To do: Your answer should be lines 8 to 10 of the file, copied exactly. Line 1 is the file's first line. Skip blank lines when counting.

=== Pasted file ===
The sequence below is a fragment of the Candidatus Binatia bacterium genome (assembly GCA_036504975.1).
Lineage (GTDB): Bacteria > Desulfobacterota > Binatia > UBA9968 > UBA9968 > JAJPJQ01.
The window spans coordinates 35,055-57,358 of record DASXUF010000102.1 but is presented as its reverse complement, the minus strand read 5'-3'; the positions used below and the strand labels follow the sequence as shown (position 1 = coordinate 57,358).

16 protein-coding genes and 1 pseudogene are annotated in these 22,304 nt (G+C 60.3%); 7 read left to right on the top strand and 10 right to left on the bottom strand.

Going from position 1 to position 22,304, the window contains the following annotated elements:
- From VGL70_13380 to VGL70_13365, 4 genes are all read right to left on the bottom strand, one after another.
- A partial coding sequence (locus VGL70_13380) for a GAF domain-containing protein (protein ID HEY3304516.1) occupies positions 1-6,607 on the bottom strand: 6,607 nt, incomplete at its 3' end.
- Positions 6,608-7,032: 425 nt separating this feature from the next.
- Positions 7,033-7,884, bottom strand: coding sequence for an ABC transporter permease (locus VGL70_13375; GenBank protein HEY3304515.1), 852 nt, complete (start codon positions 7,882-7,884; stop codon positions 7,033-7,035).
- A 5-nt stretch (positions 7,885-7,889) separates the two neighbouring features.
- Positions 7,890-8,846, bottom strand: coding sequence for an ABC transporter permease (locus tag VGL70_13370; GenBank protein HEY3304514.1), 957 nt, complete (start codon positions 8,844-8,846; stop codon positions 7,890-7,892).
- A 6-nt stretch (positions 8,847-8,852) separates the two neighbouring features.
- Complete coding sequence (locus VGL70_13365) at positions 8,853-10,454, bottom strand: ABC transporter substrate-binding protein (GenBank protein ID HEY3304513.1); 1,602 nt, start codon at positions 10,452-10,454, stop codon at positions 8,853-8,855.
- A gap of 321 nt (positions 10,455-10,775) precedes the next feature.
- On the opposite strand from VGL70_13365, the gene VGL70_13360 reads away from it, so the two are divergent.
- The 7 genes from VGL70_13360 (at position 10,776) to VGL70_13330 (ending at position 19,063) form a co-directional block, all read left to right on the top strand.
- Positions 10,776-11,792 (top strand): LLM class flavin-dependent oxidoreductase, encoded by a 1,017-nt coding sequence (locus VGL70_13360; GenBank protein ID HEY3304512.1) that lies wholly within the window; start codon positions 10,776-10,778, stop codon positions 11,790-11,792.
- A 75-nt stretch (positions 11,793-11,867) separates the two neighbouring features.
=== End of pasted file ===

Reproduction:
- Positions 6,608-7,032: 425 nt separating this feature from the next.
- Positions 7,033-7,884, bottom strand: coding sequence for an ABC transporter permease (locus VGL70_13375; GenBank protein HEY3304515.1), 852 nt, complete (start codon positions 7,882-7,884; stop codon positions 7,033-7,035).
- A 5-nt stretch (positions 7,885-7,889) separates the two neighbouring features.